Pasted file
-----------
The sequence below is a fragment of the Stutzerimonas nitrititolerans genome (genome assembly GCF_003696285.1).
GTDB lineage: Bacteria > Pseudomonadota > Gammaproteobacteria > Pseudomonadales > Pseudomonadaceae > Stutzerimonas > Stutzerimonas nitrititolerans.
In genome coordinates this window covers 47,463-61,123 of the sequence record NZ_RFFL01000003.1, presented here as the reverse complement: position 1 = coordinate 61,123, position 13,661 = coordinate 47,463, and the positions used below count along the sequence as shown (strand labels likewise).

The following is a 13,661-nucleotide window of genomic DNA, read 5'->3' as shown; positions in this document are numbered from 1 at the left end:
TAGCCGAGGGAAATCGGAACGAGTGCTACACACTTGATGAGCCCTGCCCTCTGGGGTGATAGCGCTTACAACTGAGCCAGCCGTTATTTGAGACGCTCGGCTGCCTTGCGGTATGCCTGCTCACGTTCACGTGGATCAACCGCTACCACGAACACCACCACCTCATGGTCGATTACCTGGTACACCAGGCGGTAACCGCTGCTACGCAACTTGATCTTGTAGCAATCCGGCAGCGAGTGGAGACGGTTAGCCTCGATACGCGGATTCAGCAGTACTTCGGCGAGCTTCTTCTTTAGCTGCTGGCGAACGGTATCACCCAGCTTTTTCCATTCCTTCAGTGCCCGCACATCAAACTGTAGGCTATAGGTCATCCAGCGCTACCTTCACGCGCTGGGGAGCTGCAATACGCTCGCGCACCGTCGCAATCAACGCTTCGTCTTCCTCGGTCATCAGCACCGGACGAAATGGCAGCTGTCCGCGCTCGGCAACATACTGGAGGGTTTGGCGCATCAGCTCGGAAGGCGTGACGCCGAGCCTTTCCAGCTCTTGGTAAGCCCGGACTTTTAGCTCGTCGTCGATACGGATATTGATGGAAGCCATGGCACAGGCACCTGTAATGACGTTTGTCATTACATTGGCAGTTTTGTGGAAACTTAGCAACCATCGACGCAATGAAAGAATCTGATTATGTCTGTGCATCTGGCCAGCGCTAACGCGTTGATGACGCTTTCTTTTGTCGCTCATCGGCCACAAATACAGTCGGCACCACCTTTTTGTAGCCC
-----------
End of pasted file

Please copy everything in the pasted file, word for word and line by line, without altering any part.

The sequence below is a fragment of the Stutzerimonas nitrititolerans genome (genome assembly GCF_003696285.1).
GTDB lineage: Bacteria > Pseudomonadota > Gammaproteobacteria > Pseudomonadales > Pseudomonadaceae > Stutzerimonas > Stutzerimonas nitrititolerans.
In genome coordinates this window covers 47,463-61,123 of the sequence record NZ_RFFL01000003.1, presented here as the reverse complement: position 1 = coordinate 61,123, position 13,661 = coordinate 47,463, and the positions used below count along the sequence as shown (strand labels likewise).

The following is a 13,661-nucleotide window of genomic DNA, read 5'->3' as shown; positions in this document are numbered from 1 at the left end:
TAGCCGAGGGAAATCGGAACGAGTGCTACACACTTGATGAGCCCTGCCCTCTGGGGTGATAGCGCTTACAACTGAGCCAGCCGTTATTTGAGACGCTCGGCTGCCTTGCGGTATGCCTGCTCACGTTCACGTGGATCAACCGCTACCACGAACACCACCACCTCATGGTCGATTACCTGGTACACCAGGCGGTAACCGCTGCTACGCAACTTGATCTTGTAGCAATCCGGCAGCGAGTGGAGACGGTTAGCCTCGATACGCGGATTCAGCAGTACTTCGGCGAGCTTCTTCTTTAGCTGCTGGCGAACGGTATCACCCAGCTTTTTCCATTCCTTCAGTGCCCGCACATCAAACTGTAGGCTATAGGTCATCCAGCGCTACCTTCACGCGCTGGGGAGCTGCAATACGCTCGCGCACCGTCGCAATCAACGCTTCGTCTTCCTCGGTCATCAGCACCGGACGAAATGGCAGCTGTCCGCGCTCGGCAACATACTGGAGGGTTTGGCGCATCAGCTCGGAAGGCGTGACGCCGAGCCTTTCCAGCTCTTGGTAAGCCCGGACTTTTAGCTCGTCGTCGATACGGATATTGATGGAAGCCATGGCACAGGCACCTGTAATGACGTTTGTCATTACATTGGCAGTTTTGTGGAAACTTAGCAACCATCGACGCAATGAAAGAATCTGATTATGTCTGTGCATCTGGCCAGCGCTAACGCGTTGATGACGCTTTCTTTTGTCGCTCATCGGCCACAAATACAGTCGGCACCACCTTTTTGTAGCCC